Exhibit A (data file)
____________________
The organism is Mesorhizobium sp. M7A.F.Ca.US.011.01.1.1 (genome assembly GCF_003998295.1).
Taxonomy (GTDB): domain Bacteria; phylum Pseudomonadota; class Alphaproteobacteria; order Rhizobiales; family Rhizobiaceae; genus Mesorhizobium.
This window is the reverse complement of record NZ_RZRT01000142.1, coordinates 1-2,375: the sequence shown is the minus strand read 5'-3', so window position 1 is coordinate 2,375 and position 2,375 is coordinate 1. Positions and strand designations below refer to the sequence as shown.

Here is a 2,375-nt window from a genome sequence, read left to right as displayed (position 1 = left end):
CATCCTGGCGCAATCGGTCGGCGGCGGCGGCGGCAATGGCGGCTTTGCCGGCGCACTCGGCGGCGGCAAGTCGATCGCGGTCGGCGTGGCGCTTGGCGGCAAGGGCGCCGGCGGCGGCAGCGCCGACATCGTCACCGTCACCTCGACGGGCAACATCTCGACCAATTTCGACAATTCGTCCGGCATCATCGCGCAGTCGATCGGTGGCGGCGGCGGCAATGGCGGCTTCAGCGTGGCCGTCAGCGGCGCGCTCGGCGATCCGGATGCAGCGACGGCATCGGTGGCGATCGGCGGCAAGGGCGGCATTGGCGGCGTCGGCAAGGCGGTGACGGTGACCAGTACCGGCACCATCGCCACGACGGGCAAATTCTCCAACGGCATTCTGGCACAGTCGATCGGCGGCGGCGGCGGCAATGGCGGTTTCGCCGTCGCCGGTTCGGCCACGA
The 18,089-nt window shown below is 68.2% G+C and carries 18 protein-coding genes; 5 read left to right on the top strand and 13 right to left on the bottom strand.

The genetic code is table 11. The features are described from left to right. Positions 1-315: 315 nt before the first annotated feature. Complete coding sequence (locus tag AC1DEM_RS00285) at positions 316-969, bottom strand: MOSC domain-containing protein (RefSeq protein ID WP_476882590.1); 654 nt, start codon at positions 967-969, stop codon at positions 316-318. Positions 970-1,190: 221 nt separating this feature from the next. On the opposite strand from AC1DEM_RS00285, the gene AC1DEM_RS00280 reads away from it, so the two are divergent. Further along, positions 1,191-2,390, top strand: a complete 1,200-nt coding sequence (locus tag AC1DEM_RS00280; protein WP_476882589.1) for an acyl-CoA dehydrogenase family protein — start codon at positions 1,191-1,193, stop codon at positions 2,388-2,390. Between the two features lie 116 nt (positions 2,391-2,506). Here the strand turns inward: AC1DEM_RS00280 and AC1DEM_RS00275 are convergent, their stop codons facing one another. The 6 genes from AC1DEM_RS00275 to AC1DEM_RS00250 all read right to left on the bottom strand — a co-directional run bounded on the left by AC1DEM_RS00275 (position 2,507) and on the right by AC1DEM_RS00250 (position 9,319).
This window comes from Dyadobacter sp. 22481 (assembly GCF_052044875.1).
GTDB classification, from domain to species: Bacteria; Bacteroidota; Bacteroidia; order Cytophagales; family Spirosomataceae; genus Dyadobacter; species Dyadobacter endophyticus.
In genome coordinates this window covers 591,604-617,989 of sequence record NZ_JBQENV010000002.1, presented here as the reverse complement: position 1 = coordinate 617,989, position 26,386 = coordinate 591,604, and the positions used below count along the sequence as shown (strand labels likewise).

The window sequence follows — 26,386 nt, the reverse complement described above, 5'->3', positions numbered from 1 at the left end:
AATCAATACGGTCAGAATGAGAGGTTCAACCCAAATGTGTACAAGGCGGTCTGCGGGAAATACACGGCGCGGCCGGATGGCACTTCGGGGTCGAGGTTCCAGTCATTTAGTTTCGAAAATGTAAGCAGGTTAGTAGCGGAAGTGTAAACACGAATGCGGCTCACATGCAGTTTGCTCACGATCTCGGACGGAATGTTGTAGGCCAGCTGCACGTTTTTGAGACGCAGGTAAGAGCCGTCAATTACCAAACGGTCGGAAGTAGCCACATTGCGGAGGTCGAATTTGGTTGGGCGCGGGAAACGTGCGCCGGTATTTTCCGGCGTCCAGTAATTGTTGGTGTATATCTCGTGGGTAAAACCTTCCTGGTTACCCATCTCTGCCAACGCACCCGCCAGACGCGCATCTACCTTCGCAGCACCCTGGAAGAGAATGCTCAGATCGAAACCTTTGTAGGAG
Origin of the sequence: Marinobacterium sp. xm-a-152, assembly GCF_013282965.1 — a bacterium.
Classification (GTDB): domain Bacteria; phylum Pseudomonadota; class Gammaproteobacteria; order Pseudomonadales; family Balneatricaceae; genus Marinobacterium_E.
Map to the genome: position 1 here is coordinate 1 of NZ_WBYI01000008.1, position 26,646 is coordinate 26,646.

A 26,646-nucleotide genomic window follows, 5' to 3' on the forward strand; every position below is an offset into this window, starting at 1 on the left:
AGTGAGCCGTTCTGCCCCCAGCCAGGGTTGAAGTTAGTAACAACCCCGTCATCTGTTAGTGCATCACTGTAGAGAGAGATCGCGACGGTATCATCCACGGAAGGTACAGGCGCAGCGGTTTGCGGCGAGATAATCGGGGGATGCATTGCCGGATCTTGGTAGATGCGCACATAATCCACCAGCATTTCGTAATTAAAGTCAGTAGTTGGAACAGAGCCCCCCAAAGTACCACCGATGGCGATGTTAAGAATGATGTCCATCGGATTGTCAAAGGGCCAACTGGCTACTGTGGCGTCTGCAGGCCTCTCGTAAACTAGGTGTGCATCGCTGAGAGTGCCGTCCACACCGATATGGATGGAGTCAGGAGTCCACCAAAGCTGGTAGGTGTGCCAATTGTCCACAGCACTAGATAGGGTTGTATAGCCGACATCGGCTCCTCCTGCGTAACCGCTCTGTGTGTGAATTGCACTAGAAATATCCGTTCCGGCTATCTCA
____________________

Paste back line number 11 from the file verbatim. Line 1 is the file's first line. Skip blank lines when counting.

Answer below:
The window sequence follows — 26,386 nt, the reverse complement described above, 5'->3', positions numbered from 1 at the left end: